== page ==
In the first song, ‘Saviour’ there is the line “On your knees and swallow the sword….” Hmm. It’s not a great start, though it does sound very seventies which in a way at least is what was intended. Now Angel Of Damnation can get away with this pseudo Xtianity gone evil thing (and if you haven’t already, check out their great Carnal Philosophies album), but with vocals that come across as Charles Manson meets Dick Dastardly this kind of bothers me. I mean this is an album term years in the making and has the name Bedemon attached to it. On the plus side the vocals are distinctive and there is a real crunch to their shillings.
Weirdly that first song is just a false start. Or my over reaction to the lyrics subsides. The rest gets a whole lot better as though that first bit was some odd contractual obligation. Honest, if you like your true doom then step this way. And if you don’t then step this way too ‘cos you might be surprised.
‘Lord Of Desolation’ is much more downbeat and the voice of Craig Junghandel really takes off; he has a really expressive tone, a fine range and it fits into this biting doom beautifully. For those who don’t know, Bedemon were originally formed in the seventies US by journalist sand guitarist Randy Palmer, who sadly passed away in 2002 following a road accident. They included in their original ranks bassist Mike Matthews but also Bobby Liebling and Geof O’Keefe, who of course went on to found Pentagram and that is a reasonable if vague area to take as a base. Previously only resurrected demos had been available, but before his death Randy Palmer had laid down the basic rhythm tracks for this. Ten years later O’Keefe, Matthews and Junghandel manage to get it finished. With that kind of birthing you might expect a bit of a patched together Frankenstein monster. Thankfully it’s just a monster.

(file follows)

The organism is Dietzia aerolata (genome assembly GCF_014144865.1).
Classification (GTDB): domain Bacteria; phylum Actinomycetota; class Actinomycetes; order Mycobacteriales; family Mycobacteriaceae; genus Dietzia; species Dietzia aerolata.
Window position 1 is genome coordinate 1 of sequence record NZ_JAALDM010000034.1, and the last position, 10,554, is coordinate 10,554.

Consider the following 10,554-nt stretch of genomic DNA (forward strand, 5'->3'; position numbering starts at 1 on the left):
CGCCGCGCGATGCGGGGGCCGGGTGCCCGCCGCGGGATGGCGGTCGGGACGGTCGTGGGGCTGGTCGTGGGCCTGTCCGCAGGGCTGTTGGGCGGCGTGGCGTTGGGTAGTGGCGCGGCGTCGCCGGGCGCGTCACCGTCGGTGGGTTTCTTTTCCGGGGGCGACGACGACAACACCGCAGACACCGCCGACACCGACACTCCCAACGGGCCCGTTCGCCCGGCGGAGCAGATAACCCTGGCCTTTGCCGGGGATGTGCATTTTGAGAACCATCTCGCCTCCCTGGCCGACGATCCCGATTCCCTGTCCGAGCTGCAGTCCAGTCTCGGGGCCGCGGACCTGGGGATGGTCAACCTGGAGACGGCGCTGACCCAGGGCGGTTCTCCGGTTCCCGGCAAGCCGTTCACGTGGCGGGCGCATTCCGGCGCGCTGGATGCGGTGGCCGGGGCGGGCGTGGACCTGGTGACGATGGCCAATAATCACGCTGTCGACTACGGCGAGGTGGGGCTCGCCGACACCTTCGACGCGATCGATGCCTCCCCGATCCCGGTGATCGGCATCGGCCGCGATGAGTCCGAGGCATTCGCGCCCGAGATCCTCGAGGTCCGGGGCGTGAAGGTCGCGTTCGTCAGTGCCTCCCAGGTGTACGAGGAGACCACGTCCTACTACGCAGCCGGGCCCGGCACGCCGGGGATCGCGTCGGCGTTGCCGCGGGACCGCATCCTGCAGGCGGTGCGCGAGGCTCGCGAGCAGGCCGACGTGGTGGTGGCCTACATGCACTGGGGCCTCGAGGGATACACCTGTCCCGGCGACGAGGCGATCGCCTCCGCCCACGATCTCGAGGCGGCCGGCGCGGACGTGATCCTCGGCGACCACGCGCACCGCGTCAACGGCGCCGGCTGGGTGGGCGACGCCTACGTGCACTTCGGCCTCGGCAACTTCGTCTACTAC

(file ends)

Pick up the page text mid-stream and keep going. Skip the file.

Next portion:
The sound is thick with seventies riff work, the drugged out, black tar residues of the sixties left by the hippies turned junkies smothering the atmosphere but with such a crunching, biting fresh guitar it kind of slides into the timeless. This is terrific: Tracks like Godless coming on with vocals so much like old Charlie Manson cackling his own insanities as the up tempo doom and hard lead breaks drive relentlessly on. This is the heads down sound of men on a mission to plough through the darkness regardless of the road blocks.
Listen to the riff descending and cracking on ‘Son Of Darkness’ and the superb, relentless thud and snap of drum and bass not to mention the rising, twisting, turning vocals. Listen to the urgent stomp on D.E.D shuddering through the shakes of withdrawal, or the locked in psychosis of ‘Kill You Now’. Every song a black, shining gem. Hell, even the opener starts to have its charms.
By the time we get to ‘Eternally Unhuman’ and its gnarled slow grinding nastiness I am utterly in awe of the ten years of determination that it had taken to get this music to me. The fact that this is so coherent as an album after all that time is a compliment to the surviving members and a great testament to the song writing skills of Randy Palmer.
Honestly if you like the dark, twisted horror doom of bands like Funeral Circle or Angel Of Damnation, if you like the grind and drag of seventies rooted riffs with a real modern crunch and bite, if you like classic rock vocals sung by a madman, if you just goddamn like metal then give this one a serious listen.
Buy, buy, bloody buy.